Entering the 2020 NFL draft, many assumed that the Rams would be seeking help at inside linebacker. The thought was to mitigate the loss of Cory Littleton to Las Vegas during free agency. In 2019 the Rams linebackers accounted for roughly 1400 snaps; the issue is that over 1000 of them came from Littleton. The Rams are seemingly in need of a snap-hog type of player, but do they have that on the roster? The team seems to think so, as evidenced by them not drafting a linebacker until the seventh round when they grabbed Baylor’s, Clay Johnston.
As far as the returning players, Troy Reeder is still on the team, and the Rams are hoping he takes a step forward after a painfully bad rookie season. Also coming back are Kenny Young, Travin Howard, and Micah Kiser–who is the current favorite for the most snaps. Kiser may have the leg up for now, but this will be an open competition because the team does not yet know what they have in any of the players.
Kiser is returning from a torn pectoral muscle that wiped out his sophomore season but has never played a snap in the NFL. He will look to see the field under new defensive coordinator Brandon Staley finally. The plan for Staley is to keep the 3-4 base defense, but become much more versatile defensively to match up with opponents from week to week. This kind of system is perfect for a super-smart player like Kiser. The team is going to need a leader in the middle that can get the defense in and out of formations on any given snap.
While Kiser does not have the experience that Reeder gained last season, he also does not have the bad play on film that Reeder does. Kiser will have to prove he is healthy, but if he can do that, he has a chance to be the Rams’ new defensive leader. The last Rams to start playing meaningful snaps in his third season was Cory Littleton, a comparison that Kiser would love to call fair come season’s end.
Another player that is coming off an injury and hoping to make an impact for the Rams in 2020 is Clay Johnston. As “All-Around” as they come, Johnston excels against both the pass and the run. Because of the aforementioned injury, Johnston was limited to just 17 games over the past two seasons. However, in those 17 games Johnston racked up 157 tackles, 13.5 tackles for loss and seven pass deflections. If he can get anywhere close to those numbers in the NFL, the Rams will have found a huge steal.
Johnston’s injury last season–torn ACL– was a big one, as he will need to prove he is capable of changing direction quickly. He has all the intangibles that you want in a linebacker. He is smart, instinctive, and unselfish. The kid loves the game, as evidenced by his draft-day call. Even if he isn’t a part of the rotation this season at linebacker, expect Johnston to play a vital role on special teams just as Littleton did in his first two years in the league.
Most Rams fans know the story here, Reeder is decent at stopping the run but a significant liability in the passing game. That kind of skill set is ideally best suited for special teams, but Reeder was forced into playing a decent amount of snaps as a rookie (298). His ability to rack up tackles should theoretically help in the run game, but Reeder graded out just as bad in that department as he did against the pass. Pro Football Focus had him as a below-average player in all facets of the game in 2019.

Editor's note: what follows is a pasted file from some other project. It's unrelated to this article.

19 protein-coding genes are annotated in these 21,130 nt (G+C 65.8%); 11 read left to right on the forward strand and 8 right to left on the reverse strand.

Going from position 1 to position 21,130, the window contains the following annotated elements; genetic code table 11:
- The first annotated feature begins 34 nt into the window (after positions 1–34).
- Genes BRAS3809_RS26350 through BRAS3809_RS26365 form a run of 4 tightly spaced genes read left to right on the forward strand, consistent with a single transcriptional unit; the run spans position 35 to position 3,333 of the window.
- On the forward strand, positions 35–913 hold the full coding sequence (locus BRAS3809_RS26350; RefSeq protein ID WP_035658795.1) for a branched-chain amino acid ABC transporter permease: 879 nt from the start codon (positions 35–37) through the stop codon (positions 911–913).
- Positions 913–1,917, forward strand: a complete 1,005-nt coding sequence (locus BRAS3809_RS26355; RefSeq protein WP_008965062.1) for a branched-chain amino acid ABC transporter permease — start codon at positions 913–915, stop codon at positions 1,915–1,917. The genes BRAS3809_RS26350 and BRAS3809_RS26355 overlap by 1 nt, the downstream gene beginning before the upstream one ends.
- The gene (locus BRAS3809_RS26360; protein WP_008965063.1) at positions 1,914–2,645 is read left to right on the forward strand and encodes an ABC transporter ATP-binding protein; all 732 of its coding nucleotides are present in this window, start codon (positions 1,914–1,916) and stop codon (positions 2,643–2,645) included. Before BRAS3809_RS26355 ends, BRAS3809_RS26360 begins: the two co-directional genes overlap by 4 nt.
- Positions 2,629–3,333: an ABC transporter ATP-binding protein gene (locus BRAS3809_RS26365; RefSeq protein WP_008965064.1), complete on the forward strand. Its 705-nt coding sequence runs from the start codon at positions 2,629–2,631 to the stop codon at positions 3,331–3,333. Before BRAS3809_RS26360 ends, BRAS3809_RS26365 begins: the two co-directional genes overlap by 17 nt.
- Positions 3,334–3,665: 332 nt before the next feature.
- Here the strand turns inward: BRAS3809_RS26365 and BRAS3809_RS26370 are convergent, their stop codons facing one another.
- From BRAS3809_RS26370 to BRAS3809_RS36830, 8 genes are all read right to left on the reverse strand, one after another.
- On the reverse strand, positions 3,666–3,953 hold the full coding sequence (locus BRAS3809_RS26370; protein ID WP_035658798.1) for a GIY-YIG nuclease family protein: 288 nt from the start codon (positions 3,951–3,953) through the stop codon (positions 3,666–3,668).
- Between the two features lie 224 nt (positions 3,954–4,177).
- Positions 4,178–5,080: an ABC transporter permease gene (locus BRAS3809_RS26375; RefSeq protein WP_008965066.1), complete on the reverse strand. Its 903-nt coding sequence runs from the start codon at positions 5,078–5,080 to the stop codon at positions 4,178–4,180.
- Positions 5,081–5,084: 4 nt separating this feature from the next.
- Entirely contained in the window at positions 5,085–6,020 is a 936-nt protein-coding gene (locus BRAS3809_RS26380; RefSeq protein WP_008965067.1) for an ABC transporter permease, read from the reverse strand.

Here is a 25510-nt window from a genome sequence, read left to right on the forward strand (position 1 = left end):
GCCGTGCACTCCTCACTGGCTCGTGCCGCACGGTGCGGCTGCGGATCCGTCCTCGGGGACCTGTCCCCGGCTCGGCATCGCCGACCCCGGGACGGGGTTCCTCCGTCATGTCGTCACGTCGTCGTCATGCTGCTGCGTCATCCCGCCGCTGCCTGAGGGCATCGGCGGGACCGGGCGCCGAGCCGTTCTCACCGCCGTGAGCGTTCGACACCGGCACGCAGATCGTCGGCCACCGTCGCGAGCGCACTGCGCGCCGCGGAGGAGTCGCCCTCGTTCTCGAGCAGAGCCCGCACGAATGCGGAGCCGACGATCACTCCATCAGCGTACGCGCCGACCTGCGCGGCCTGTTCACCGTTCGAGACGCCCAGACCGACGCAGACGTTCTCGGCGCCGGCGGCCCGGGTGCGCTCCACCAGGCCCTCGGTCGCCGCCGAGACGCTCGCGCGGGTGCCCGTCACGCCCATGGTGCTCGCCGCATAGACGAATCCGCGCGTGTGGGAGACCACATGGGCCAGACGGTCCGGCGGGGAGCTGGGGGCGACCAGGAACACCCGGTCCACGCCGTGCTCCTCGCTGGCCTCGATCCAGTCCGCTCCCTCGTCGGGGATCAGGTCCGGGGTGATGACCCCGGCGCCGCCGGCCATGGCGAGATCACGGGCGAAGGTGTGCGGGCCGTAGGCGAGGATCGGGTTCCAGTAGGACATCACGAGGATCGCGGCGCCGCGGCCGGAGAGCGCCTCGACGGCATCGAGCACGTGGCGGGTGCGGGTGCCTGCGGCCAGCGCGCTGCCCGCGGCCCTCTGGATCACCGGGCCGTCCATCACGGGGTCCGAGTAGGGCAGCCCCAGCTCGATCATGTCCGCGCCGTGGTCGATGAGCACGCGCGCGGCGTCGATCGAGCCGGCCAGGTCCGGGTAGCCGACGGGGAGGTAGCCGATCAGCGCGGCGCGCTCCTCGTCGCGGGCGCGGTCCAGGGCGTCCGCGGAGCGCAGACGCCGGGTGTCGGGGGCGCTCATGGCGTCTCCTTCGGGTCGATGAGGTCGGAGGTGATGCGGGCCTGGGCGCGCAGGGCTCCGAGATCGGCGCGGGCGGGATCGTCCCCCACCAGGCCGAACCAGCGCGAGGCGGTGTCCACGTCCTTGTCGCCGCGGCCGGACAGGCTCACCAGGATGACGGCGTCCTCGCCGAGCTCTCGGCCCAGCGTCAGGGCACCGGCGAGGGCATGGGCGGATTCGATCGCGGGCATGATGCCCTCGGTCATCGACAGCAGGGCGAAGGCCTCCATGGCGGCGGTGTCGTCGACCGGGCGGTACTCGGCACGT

The fact that Reeder picked up 50 tackles in only 300 snaps shows that there is a chance he will shake off the first-year jitters and hold his own as his career progresses. He has the physicality and tackling ability to be an “early-down thumper” against the run. Do not look for him to turn into Littleton’s replacement, however. That may not even be necessary anyways. The Rams have already talked about putting Jalen Ramsey into different positions on third-down. That could be a hint that Ramsey will be sliding to safety in some sets. That would move Taylor Rapp down into the linebacker spot, taking third-down snaps from Reeder, or whoever wins the job.
Acquired in the Marcus Peters deal midway through the 2019 season, Kenny Young would go on to log zero snaps for the Rams. Not being able to get on the field might have been a product of Young not having enough time to learn the system, but it also could be an indicator of the team’s lack of faith in him. Young possesses traits of both a safety and a linebacker. That could come in handy with the Rams looking to disguise their coverage more this season.
The “Hybrid” role of a linebacker and safety can also be a detriment to some players. If Young is spending too much time learning two positions, will he ever be a master at any of them? Only time will tell. Look for Young to log plenty of snaps in the pre-season as the Rams try to evaluate the position. He has too much talent to be wasted on the bench. Hopefully, for the Rams’ sake, he can finally turn that talent into production on the football field.
Rounding out the group
Travin Howard has a theoretical upside in pass coverage and against the run. He more than held his own last season in limited snaps–grading out better than Reeder in every category. Howard was also third on the team with 329 special teams snaps. He should have a role this season. Fighting for a spot at the end of the roster will be three un-drafted rookies in Christian Rozeboom, Daniel Bituli, and Bryan London II. Rozeboom and London II will have to prove they can handle the jump from small schools to the NFL. Bituli will be trying to answer questions about his speed and range.
Prediction: The Rams will be using their linebackers a little bit less frequently in 2020, but not by much. After being on the field for 1400 total snaps in 2019, look for closer to 1300 snaps this season.
Kiser: 600 snaps
Johnston: 300 snaps
Reeder: 150 snaps
Young: 150 snaps
Howard: 100 snaps
London II: Practice squad